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Loyola University New Orleans launches “United for Racial Justice Week”

Loyola press release - September 9, 2016

Faculty from across the disciplines unite for one week to teach subjects related to racial justice.

Loyola University New Orleans stays true to its social justice mission, hosting “Loyola United for Racial Justice Week,” an awareness effort that will span disciplines across the campus. During the week of Sept. 12-18, Loyola faculty across all disciplines will use class time for a “teach-in” on racial justice. To round out the week, Loyola will host a series of mini-seminars led by some of Loyola’s leading faculty.

“Following the devastating events of this summer, many Loyola faculty felt called to respond through teaching and student engagement,” said Assistant Professor of History/African-American Studies Ashley Howard. “Loyola United for Racial Justice week provides an opportunity to unite across the university to focus our efforts on educating our students to understand and engage in the complex, multi-disciplinary aspects of racial justice. In this week, faculty are encouraged to dedicate class time to a reading or discussion related to these issues, rooted in their own disciplinary field and ideally integrated into their already existing curricula.”

Central to Loyola’s mission are Jesuit ideals, including: learning from experience, contemplative vision formed by hope, commitment to service, special concern for the poor and oppressed, and linking faith with justice. Diversity and inclusivity are constant themes at Loyola and since late summer faculty have been working to incorporate themes of racial justice into their class curriculums.

“All week long, all across campus, Loyola faculty and students will unite in an effort to educate one another, raise awareness, and foster understanding of issues related to racial justice,” said Laura Murphy, associate professor of English/African-American Studies and director of The Modern Slavery Research Project at Loyola.

Next week, Howard will in one class teach critical race theory at both national and international levels, using Audre Lorde’s The Master’s Tools Will Never Dismantle the Master’s House.” In another, she will teach students about comparative racial justice demands. Murphy will focus the week’s teaching on the legacies of slavery in contemporary inequality.

Assistant Professor of History Rian Thum will teach racial and ethnic and religious oppression in Western China, while Assistant Professor of History Nikki Eggers will in a global history class teach “Native Lives Matter.” In the School of Nursing, Warren Hebert will teach transcultural nursing theory in online classes for the Master of Science in Nursing degree program.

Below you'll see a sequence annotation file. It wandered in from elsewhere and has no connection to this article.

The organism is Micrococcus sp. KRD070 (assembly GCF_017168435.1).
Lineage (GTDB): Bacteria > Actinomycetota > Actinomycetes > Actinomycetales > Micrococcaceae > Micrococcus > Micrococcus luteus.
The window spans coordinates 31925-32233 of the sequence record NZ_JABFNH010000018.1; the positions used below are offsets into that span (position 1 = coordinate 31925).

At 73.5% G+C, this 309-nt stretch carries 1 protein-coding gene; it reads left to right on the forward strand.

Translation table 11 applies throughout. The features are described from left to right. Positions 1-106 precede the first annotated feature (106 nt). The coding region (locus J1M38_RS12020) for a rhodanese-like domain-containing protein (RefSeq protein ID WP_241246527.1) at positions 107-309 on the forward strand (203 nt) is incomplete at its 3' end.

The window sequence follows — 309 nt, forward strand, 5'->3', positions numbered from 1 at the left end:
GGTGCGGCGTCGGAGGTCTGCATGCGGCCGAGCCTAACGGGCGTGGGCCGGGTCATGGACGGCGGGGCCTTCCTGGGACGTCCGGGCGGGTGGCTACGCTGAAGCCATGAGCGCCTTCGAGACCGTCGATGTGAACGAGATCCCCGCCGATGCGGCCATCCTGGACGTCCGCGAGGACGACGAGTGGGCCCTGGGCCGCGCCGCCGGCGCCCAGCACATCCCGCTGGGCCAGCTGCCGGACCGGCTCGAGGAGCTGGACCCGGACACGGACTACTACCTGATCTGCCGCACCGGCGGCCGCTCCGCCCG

“Promoting diversity, inclusivity, and social justice are key to our mission as a Jesuit university,” said Provost and Vice President of Academic Affairs Marc Manganaro. “Through this teach-in, departments and faculty across campus have committed to educating students on issues related to racial justice and encouraging students to translate contemplation into action.”

The university’s Multicultural Leadership Council is excited to present “In My Own Words,” an interactive exhibit from 12 to 2 p.m. Monday, Sept. 12 in the Danna Student Center’s One Loyola Room. The exhibit will ask participants to explore the meaning of being an ally and what allyship means to them. The event will showcase the 13 guiding principles of the Black Lives Matter movement and pose the questions for the community to answer via a free response board. Participants may also document their experience through video by recording a snippet about what allyship and Black Lives Matter means to them as a member of the Loyola community.

The University Honors program will host guest speaker Marjorie Esman, executive director of the Louisiana ACLU to discuss “Race and Voting Rights,” at 6:30 p.m., Monday, Sept. 12 in Monroe Library, Multimedia Seminar, Room 1.

To round out the week, Loyola faculty and staff leaders in social justice will host a series of mini-seminars on racial justice from 6 to 8 p.m. on Thursday, Sept. 15 in Monroe Library. These mini-seminars will be led by faculty and staff discussion leaders and will cover topics such as oppression, racism in the criminal justice system, the Pulse massacre and its implications for LGBT minorities, racial erasure and other topics. To wrap up, African-American Studies faculty will lead a pivotal discussion entitled “Where do we go from here?”